Village Voice's Scores

For 8,726 reviews, this publication has graded:
  • 38% higher than the average critic
  • 4% same as the average critic
  • 58% lower than the average critic
On average, this publication grades 6.7 points lower than other critics. (0-100 point scale)
Average Movie review score: 55
Highest review score: 100 Brazil
Lowest review score: 0 Followers
Score distribution:
8,726 movie reviews
  1. As a whole, Martha Shane and Lana Wilson's wrenching, humane film is as convincing a brief as I can imagine in favor of that most controversial of all pregnancy-terminating procedures.
  2. Energetic, inventive, swaggering fun, Quentin Tarantino's Inglourious Basterds is a consummate Hollywood entertainment--rich in fantasy and blithely amoral.
  3. Denis Villeneuve's shared dream of a film takes the simple premise of a man glimpsing his doppelganger while watching a movie and mines every bit of tension and oddity from it — there's hardly a scene that doesn't exude menace.
  4. With extraordinary access, Pahuja illuminates extraordinary conflicts and contradictions facing modern girls in a country even less ready for them than ours.
  5. Co-writer/director/proudly nude star Amalric cuts everything to the quick: Most shots have the feel of still photos, the camera firmly planted, and the movie always hustles us to the next, back and forward in time, the effect part Resnais and part staccato Kodak slideshow.
  6. Old Dog has the look and feel of a documentary, which adds senses of urgency and immediacy to a tale that moves at a languid, but never boring, pace.
    • 80 Metascore
    • 90 Critic Score
    Expertly crafted documentary.
  7. Like many of the best movies about war and its lingering echo, The Hunting Party is full of dark humor. Writer-director Richard Shepard, maker of 2005's "The Matador," is becoming a master at finding the right tone, balancing the seriousness of his characters' purpose with the madness of their intentions.
  8. Textually, the setting's brutalist conflation between the far future and the distant past makes the film timeless, an elusive fable told with the viscous immediacy of a life on the diseased edge of civilization.
  9. Grippingly plotted and exquisitely thoughtful, 52 Tuesdays is a poignant reminder that neither confusion nor crisis is doomed to be calamitous.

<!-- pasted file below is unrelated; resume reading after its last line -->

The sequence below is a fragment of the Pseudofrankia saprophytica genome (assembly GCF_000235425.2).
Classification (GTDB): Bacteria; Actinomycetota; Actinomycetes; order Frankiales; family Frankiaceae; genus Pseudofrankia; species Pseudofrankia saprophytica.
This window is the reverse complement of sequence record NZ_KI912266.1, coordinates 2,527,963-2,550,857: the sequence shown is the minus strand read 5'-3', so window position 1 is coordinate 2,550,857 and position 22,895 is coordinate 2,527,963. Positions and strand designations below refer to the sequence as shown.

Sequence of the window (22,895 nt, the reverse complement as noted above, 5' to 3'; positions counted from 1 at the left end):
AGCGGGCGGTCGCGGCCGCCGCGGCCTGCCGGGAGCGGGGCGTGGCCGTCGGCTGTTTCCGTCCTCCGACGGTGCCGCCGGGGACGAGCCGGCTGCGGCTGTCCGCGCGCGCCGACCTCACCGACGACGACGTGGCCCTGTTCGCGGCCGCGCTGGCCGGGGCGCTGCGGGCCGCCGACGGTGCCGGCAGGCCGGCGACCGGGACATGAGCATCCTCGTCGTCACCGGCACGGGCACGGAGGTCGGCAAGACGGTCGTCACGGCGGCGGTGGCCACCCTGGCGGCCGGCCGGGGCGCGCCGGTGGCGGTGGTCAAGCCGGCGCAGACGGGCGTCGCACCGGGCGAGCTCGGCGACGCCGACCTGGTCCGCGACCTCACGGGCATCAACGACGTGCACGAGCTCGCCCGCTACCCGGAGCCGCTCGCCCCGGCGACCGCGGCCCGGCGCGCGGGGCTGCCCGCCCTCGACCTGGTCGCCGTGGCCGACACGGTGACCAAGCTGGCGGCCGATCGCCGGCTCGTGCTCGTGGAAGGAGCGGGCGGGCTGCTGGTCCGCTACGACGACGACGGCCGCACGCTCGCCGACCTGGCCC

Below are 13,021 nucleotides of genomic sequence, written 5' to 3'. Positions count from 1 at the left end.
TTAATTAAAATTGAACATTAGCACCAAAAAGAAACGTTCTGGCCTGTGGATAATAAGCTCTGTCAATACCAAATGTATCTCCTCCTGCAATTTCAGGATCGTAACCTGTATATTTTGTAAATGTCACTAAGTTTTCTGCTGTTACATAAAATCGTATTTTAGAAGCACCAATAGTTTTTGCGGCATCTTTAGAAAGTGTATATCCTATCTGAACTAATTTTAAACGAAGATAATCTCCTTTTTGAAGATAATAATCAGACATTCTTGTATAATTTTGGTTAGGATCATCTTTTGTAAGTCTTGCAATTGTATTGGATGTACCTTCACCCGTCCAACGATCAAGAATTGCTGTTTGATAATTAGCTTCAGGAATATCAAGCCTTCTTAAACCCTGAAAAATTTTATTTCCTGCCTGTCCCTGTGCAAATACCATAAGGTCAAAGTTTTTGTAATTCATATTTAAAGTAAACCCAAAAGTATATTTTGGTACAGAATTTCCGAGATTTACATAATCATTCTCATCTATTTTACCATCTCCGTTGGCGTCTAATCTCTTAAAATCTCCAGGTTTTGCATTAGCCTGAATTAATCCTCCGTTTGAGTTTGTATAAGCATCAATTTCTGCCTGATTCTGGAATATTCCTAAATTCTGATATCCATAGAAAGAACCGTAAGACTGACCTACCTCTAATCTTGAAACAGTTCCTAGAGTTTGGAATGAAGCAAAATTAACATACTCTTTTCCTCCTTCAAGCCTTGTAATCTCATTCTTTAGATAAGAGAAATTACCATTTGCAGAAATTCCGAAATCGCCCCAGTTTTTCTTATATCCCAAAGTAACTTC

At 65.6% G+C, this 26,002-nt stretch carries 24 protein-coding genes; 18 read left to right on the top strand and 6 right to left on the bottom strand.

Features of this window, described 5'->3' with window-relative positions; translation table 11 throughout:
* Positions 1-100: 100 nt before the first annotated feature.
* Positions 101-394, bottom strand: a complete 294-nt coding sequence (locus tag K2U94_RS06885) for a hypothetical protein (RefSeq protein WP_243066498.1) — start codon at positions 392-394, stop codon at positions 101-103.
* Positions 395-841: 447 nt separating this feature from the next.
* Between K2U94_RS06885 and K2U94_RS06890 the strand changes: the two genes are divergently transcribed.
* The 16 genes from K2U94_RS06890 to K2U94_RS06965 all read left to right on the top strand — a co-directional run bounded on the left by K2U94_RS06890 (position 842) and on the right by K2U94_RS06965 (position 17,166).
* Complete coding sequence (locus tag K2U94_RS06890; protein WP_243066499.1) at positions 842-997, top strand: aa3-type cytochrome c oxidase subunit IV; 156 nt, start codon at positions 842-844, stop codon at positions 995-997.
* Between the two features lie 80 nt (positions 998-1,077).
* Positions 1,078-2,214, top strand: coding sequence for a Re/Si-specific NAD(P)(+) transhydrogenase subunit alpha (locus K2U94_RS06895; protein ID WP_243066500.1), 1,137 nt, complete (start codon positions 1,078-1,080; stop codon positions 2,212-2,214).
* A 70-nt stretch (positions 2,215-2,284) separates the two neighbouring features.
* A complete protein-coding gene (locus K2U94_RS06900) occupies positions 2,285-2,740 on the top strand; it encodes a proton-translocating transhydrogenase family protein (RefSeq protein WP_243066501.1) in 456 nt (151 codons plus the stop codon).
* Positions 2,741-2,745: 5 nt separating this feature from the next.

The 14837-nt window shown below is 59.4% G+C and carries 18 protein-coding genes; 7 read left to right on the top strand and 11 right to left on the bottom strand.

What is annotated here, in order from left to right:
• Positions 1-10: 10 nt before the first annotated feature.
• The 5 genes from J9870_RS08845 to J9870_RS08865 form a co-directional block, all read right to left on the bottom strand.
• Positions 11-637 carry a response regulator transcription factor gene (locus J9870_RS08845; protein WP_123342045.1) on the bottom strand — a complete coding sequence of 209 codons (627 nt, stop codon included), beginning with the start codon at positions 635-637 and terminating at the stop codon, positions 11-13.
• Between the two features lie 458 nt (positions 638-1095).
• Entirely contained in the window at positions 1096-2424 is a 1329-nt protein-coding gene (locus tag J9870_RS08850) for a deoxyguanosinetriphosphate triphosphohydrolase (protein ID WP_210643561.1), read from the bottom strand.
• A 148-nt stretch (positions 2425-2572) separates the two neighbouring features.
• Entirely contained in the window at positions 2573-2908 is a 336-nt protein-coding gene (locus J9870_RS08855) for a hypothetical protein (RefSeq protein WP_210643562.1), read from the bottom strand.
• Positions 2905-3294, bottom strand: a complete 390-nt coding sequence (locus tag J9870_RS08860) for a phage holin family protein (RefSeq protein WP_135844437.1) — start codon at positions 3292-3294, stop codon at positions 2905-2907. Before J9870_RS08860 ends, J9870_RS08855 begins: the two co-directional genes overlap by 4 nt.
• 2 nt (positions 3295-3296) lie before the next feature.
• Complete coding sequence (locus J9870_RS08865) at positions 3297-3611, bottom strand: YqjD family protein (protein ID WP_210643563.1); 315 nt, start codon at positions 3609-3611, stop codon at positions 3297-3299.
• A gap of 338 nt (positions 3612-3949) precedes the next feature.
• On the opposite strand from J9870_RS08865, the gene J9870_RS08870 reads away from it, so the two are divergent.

10. Leisurely yet streamlined film, brilliantly adapted by British filmmaker Terence Davies from Edith Wharton's most powerful novel.
  11. Terror is existential in this highly intelligent, somewhat sadistic, totally fascinating movie.
  12. Like so much of his celebrated work, documentarian Frederick Wiseman's National Gallery is long, leisurely paced, wide-ranging, meticulously crafted, intellectually intricate, and touched with profundity.
  13. The smartest, funniest cheap monster-movie import this side of June's "Trollhunter," Attack the Block is a near-perfectly balanced seasonal trifle: Anchored in social realism yet determinedly goofy, it's neither too eager for laughs nor overtly preachy.
  14. Road movies don't get any purer.
  15. The results are extraordinary. As understated as it is, the movie is both deeply absurd and powerfully affecting.
  16. The film is striking, at times even piercing, for the way it infiltrates some universal realities of marriage.
  17. This is one scary movie, not because we see ghosts or monsters, but because Kidman makes us feel her fear as our own.
  18. Jeremy Kagan's excellent adaptation of William Gibson's stage play.
  19. As straightforward and plot-driven as any movie about life imitating art imitating life could possibly be.
  20. There are long stretches in Sexy Beast that are so exhilarating it feels churlish to dwell on its flaws.
  21. Exactly the sort of mysterious and almost holy experience you hope to get from documentaries and rarely do, Jeff Malmberg's Marwencol is something like a homegrown slice of Herzog oddness, complete with true-crime backfill and juicy metafictive upshot.
  22. 35 Shots is Denis's warmest, most radiant work, honoring a family of two's extreme closeness while suggesting its potential for suffocation.
  23. Nymphomaniac is a jigsaw opus, an extended and generally exquisitely crafted riff. Story, theme, and character (despite Gainsbourg's captivations) bow to von Trier's gamesmanship, which makes his own promiscuities the film's true subject.
  24. Excavated from the deep '50s, Michelangelo Antonioni's Le amiche (known in English as "The Girlfriends") is an unexpected treasure.
  25. If Simon Killer's tragic drift is predictable, the seedy particulars still engross. And the storytelling is first-rate.
  26. Downey, who radiates more energy doing nothing discernible than most other actors do when they let it all hang out, takes the film to another level.
  27. A scrupulous and impeccably acted account of the fallout from a family secret.
  28. Don't Think I've Forgotten is a testament to how much a song can mean: You can destroy the vinyl it's been recorded on, but the sound itself, and all it stands for, is indestructible. Groove is in the heart.
  29. What saves the film—and grandly—is Nance’s wildly ambitious visual imagination. Teetering somewhere between film school precocity and impressively assured audaciousness...It’s almost hypnotic in its style and genre promiscuity.

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